Is it going up? Going down? It really depends on who you’re asking…
There’s no denying the collector car market, including classic cars and modern collectibles, has been red hot. Many enthusiasts who were eagerly saving up their pennies to finally buy that dream ride had their hopes dashed upon realizing they were priced out of the market almost overnight. As we begin 2023, a debate rages about what this year means for future values, as both investors and gearheads watch eagerly. Some believe the market will continue surging, others believe it’s flattening out, and some think a sharp drop-off is on the nearby horizon.
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The Used Car Market
Just about everyone knows the mainstream used car market became absolutely ridiculous in the past two years. There are plenty of stories of dealers offering the owners of cars only a few years old more than what they paid new only to turn around and sell those vehicles at a profit.
Lately, you’ve probably noticed prices are falling, with some models seeing more depreciation than others. The expectation is they’ll continue to deflate throughout 2023, although by how much is a topic of much debate.
Just how much this affects the collector car market really depends on what you consider to be part of that market. If you think a Fourth Gen Camaro isn’t collectible and neither is a Fox Body Mustang, then this trend might not affect what you consider to be the collector market at all. For those who don’t have a trust fund, falling mass market used car prices is music to the ears since more affordable hobby cars are often mixed in with the cheap grocery getters and people haulers.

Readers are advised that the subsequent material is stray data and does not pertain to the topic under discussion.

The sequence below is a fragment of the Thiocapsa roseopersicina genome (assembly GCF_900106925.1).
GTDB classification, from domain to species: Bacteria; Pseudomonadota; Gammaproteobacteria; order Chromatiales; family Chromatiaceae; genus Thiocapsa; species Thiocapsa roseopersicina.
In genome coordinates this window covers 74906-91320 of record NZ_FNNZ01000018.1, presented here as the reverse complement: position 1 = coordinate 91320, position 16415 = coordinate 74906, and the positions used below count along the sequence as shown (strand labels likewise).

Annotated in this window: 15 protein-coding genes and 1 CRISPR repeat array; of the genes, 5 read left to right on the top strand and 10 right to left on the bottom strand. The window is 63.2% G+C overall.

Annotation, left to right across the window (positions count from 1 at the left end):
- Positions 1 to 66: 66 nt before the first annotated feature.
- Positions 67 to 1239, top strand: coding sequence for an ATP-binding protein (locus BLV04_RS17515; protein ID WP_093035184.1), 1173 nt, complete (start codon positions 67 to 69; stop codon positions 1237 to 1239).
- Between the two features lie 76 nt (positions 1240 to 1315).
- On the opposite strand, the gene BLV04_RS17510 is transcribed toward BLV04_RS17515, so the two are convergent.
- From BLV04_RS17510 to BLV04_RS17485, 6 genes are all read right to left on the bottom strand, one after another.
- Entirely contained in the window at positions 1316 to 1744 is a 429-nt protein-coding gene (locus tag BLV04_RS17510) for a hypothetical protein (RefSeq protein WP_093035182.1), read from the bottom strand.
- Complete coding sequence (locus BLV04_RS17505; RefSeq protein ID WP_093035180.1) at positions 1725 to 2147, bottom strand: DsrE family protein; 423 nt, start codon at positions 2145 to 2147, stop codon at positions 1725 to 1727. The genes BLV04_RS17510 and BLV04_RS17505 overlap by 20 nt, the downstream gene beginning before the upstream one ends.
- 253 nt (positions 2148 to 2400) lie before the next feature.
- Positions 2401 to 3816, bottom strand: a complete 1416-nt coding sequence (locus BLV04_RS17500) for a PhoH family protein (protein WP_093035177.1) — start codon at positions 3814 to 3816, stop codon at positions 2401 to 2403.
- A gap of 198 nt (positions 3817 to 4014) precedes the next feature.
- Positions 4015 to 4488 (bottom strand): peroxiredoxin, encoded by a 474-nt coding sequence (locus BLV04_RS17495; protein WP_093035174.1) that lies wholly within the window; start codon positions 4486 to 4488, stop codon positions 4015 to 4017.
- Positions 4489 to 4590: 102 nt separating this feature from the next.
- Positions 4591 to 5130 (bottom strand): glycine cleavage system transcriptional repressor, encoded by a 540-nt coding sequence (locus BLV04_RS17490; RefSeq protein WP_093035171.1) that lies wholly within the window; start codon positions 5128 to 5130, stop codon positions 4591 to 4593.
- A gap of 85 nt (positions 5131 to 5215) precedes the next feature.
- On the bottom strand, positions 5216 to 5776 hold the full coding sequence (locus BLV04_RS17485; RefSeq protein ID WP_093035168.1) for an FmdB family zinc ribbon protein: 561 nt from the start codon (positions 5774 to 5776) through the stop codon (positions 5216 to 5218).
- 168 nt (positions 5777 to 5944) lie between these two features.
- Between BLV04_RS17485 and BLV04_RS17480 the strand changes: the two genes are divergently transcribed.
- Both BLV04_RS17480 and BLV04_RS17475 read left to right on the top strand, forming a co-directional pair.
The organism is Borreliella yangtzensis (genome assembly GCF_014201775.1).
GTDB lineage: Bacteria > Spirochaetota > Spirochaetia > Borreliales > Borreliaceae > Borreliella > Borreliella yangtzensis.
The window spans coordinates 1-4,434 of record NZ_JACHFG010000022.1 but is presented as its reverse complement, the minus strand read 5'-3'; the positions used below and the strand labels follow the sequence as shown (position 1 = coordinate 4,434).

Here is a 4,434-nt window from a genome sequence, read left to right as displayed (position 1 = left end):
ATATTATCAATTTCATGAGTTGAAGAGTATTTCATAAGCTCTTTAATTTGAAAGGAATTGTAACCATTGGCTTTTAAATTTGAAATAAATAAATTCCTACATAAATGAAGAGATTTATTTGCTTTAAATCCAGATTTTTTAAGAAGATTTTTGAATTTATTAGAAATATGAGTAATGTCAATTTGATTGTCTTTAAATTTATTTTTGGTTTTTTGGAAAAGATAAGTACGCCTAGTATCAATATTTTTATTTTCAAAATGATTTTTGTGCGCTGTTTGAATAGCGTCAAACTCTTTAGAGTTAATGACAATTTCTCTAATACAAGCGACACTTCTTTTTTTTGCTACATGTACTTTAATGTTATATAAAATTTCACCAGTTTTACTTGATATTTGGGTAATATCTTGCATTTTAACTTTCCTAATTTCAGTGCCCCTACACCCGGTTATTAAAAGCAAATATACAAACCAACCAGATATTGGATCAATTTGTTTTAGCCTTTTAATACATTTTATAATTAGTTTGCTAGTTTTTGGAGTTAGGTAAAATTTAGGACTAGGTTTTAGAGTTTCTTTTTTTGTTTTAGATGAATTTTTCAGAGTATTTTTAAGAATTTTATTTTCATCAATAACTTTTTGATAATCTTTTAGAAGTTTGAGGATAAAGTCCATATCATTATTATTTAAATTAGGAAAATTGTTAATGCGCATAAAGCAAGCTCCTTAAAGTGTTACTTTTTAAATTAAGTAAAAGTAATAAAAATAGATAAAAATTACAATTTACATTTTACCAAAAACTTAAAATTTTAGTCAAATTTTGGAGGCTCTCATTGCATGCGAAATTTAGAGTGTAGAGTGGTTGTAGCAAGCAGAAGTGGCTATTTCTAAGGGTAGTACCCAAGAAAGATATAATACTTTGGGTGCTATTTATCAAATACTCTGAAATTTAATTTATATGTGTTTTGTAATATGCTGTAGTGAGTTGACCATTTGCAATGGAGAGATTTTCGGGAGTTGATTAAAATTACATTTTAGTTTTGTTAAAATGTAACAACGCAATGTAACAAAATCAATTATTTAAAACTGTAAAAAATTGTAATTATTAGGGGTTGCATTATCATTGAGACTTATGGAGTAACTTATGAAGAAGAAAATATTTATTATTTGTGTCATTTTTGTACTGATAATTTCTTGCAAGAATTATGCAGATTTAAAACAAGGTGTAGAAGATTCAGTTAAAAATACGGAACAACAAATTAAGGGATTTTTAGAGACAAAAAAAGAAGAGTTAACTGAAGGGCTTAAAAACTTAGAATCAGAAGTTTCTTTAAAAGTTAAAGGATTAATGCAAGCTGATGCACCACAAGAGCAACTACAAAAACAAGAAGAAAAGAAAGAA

However, it looks like new car prices aren’t going to budge much in 2023. Automakers seem to like the position they’re in now with new vehicles being scarce, so it might take a while before they start really ramping up production to pre-covid levels.
It’s Never Coming Down
Some who are pushing the idea that the collector car market is still absolutely on fire are pointing to the success of Bring A Trailer. The online auction site saw over a 50 percent increase in year-over-year sales throughout 2022. By the close of last month, over $1.3 billion in transactions flowed through the site, obliterating the $859 million record for 2021.
While the roaring success of Bring A Trailer certainly is exciting, it’s far from representative of the entire market. As many have pointed out, it’s perhaps because of difficult economic times more buyers and sellers are turning to the website where fees are lower than at competitors. In other words, Bring A Trailer might be siphoning sales from more traditional marketplaces, not generating more.
Another View: Contraction
Looking at the Hagerty Market Rating one sees a very different picture from the talk of a market on fire that will never slow down. Taking into account auction results, private sales, expert opinions, and overall collector car market activity, this tool helps anyone take the room’s temperature. And if you look at the current batch of results, you see that while December 2022 has a lofty 75.85 rating, which is classified as an “expanding market,” it also marks the third month in a row of contraction.
Not since March 2020 has the rating dropped three months in a row. Think about that: that was in the early days of covid when uncertainty was everywhere. Granted, the rating figure was lower back then, so the market is sitting much prettier now, however this should be enough to make anyone sit back and consider which direction things are headed.